Fig. 4.

Achene cross-section (middle third) of Caucasoseris abietina (Prenanthes abietina) – m = main rib; lm = lateral main rib; ep = epidermis; pa = parenchyma; sc = sclerenchyma; t = testa; en = endosperm; em = embryo. – From Coşkunçelebi & Güzel 460. – Scale bar = 200 µm.


Fig. 5.

Pollen grain of Caucasoseris abietina (Prenanthes abietina) – A: equatorial view; B: polar view. – From Coşkunçelebi & Güzel 153. – Scale bars = 10 µm.


Fig. 6.

Caucasoseris abietina (Prenanthes abietina) – A: habit; B: flowering capitula; C: fruiting capitula; D: lower cauline leaf; E: upper cauline leaf. – From Coşkunçelebi & Güzel 458; photographs by Coşkunçelebi & Güzel from province Rize, Turkey. – Scale bars = 1 cm.


Fig. 7.

Distribution area of Caucasoseris abietina (Prenanthes abietina) in the Caucasus region, based on herbarium specimens and documented observations (Sennikov 2022).


Table 1.

Comparison of genera of the subtribe Chondrillinae. 1Shi & Kilian (2011), 2Leonova (1964), 3Lack 2007, 4Babcock (1947), 5Kamari & Greuter (2000), 6Kirschnerová & Kirschner (1996), *present study.


Taxonomic conclusion

Caucasoseris M. Güzel, N. Kilian, Sennikov & Coşkunç., gen. nov.Prenanthes sect. Abietinae Sennikov in Bot. Zhurn. (Moscow & Leningrad) 82(2): 113. 1997. – Type: Caucasoseris abietina (Boiss. & Balansa) M. Güzel, N. Kilian, Sennikov & Coşkunç.

Diagnosis — Rhizomatous perennial herb, with erect leafy stem and paniculiform synflorescence; leaves ovate-cordate, long petiolate; capitula with 37–41 yellow florets, involucre subglabrous with inconspicuous simple blackish hairs; achene subtruncate, columnar, with five main and no secondary ribs; pappus of white scabrid bristles.

Etymology — The generic name is composed of the classical Greek names, “Kaukasos” (Kαύκασoς) for the Caucasus and “seris” (σέρις) for salad (more precisely, for Cichorium species: Liddell & al. 1940).

Caucasoseris abietina (Boiss. & Balansa) M. Güzel, N. Kilian, Sennikov & Coşkunç., comb. nov.Mulgedium abietinum Boiss. & Balansa in Boissier, Fl. Orient. 3: 802. 1875 ≡ Lactuca abietina (Boiss. & Balansa) Bornm. in Mitt. Thüring. Bot. Vereins 20: 29. 1904–1905 ≡ Crepis abietina (Boiss. & Balansa) Beauverd in Bull. Soc. Bot. Genève 2: 115. 1910 ≡ Cicerbita abietina (Boiss. & Balansa) Grossh., Fl. Kavk. 4: 252. 1934 ≡ Prenanthes abietina (Boiss. & Balansa) Kirp. in Komarov, Fl. URSS 29: 270. 1964. – Lectotype (designated here): [Turkey, prov. Rize,], forêts d'Abies orientalis [actually Picea orientalis] situeés au-dessus de Khabakhor (Lazistan) [= Kabahor = Kabakçur; current name: Gölyayla], vers 2200 metr. d'alt., 3 Sep 1866, B. Balansa, Plantes d'Orient s.n. (G-BOIS:  G00781484; isolectotypes: GOET001920,  K000815062). – Fig. 6.

Description — Perennial herb with thick rhizome. Stem 100–190 cm high, erect, leafy, striate, unbranched or rarely branched from base, glabrous or subglabrous with eglandular hairs. Leaves sparsely covered with setulose hairs at veins, margin sinuate, apex more or less acuminate, base cordate-hastate; lower cauline leaves ovate-cordate in outline, rarely 2–5-lobed, 11.5–23 × 6–11 cm; petiole 3.5–10 cm long, semiamplexicaul at base; middle cauline leaves similar to others in shape, 4–15 × 3–9 cm; petiole 1–4.5 cm long, slightly expanded at base. Synflorescence corymbiform or paniculiform-corymbiform with fewer than 50 heads, peduncles glabrous. Capitula with 37–41 florets, ovoid-campanulate, 17–20 mm long in flower, 12–14 mm long in fruit; peduncle 2–5 cm long. Phyllaries c. 30 in 3 or 4 series, dark to blackish green; outer phyllaries less than 1/4 as long as inner phyllaries, ovate-lanceolate, acute, subglabrous with inconspicuous simple blackish hairs; inner phyllaries c. 10, slightly prolonged at fruiting, lanceolate, acute, subglabrous with inconspicuous simple blackish hairs. Florets bright to pale yellow, corolla tube 3.4–3.6 mm long, hairy in upper part; ligule 12.6–13.6 × c. 2 mm; anther tube brownish, c. 3.7 mm long; fertile part 2.8–3.2 mm long, apical appendages 0.3–0.5 mm long, basal appendages c. 0.3 mm long. Style 8.7–10 mm long; branches 1.5–1.8 mm long. Achenes cylindric, 2.6–5 × 0.6–0.9 mm, brownish, with 5 ribs, corpus slightly narrowed toward apex and near base, carpopodium 5-lobed, epidermis cells with very short, light-coloured antrorse apical prolongation (under high magnification). Pappus 5–6.3 mm long, of scabridulous bristles of equal size and shape in 1 series, persistent, snow-white.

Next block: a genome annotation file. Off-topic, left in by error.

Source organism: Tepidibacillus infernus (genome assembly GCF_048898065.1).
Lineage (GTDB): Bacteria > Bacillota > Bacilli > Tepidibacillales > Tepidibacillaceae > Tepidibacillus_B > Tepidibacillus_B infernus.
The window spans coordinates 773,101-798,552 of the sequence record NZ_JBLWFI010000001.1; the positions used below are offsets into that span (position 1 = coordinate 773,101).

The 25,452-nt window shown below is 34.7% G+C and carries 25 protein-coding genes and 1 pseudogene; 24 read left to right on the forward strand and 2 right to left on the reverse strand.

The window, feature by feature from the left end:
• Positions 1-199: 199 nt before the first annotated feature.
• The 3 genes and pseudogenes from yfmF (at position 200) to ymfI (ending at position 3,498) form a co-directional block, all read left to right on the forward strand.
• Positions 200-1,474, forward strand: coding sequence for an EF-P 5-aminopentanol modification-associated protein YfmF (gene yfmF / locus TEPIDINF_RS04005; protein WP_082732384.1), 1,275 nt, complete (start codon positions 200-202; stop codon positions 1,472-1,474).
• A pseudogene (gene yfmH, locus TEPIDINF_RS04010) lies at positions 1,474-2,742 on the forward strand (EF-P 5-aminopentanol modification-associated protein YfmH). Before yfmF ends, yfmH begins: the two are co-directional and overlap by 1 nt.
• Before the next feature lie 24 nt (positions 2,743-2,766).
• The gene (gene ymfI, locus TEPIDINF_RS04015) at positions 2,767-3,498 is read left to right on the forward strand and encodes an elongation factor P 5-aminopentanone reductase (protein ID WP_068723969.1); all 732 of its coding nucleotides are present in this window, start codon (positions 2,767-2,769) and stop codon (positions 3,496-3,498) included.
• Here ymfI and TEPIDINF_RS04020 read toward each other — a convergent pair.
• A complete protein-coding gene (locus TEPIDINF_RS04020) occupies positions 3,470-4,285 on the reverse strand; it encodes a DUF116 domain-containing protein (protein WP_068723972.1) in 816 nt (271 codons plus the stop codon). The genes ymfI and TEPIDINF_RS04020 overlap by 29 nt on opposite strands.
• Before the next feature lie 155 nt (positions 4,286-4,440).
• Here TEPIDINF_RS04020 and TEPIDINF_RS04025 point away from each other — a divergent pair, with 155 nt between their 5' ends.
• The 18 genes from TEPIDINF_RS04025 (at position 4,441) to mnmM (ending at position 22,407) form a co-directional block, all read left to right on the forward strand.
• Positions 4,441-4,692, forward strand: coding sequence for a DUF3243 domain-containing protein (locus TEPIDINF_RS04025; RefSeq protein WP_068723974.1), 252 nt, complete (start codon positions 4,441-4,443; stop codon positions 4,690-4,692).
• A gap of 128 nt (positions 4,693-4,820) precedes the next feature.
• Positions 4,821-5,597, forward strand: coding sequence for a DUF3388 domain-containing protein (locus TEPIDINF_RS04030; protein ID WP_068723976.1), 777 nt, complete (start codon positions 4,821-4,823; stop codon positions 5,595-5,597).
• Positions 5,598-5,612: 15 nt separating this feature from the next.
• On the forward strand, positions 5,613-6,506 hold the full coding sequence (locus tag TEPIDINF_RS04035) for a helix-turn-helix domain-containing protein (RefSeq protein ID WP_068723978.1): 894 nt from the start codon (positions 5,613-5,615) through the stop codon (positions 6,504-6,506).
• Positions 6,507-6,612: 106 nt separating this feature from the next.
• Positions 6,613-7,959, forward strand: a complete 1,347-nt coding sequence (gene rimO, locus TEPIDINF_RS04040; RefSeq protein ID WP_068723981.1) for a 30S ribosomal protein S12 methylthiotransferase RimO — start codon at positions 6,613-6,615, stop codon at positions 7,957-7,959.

Distribution, ecology and phenology — The species is distributed in the Greater Caucasus (common and locally abundant in its western and central parts) and the Lesser Caucasus (sporadically found from the Pontic Range in the west to the Trialeti Range in the east). It occurs in Russia (Krasnodar Krai, Adygea, Karachay-Cherkessia, North Ossetia and possibly Kabardino-Balkaria), Georgia (incl. Abkhasia and South Ossetia) and northeasternmost Turkey (Artvin and Rize) (Sennikov 2009, 2022). A point distribution map is provided in Fig. 7. In that area, the species occurs in the high-humidity montane forests to their upper limit or slightly above it, generally under the shade of Picea orientalis or Fagus L., or less often in mixed Fagus, Abies Mill., Pinus L. and elfin forest and in Rhododendron ponticum L. thickets (Kirpicznikov 1964), at altitudes of (1500–)1800–2200(–2500) m in the western Caucasus and (1600–)1900–2400(–2800) m in Georgia. In Turkey, where the species is referred to as “Sarı eğikçiçek” (Ekim 2012), it occurs at altitudes of 1400–2200 m. The species flowers from July to early September, and fruits in September.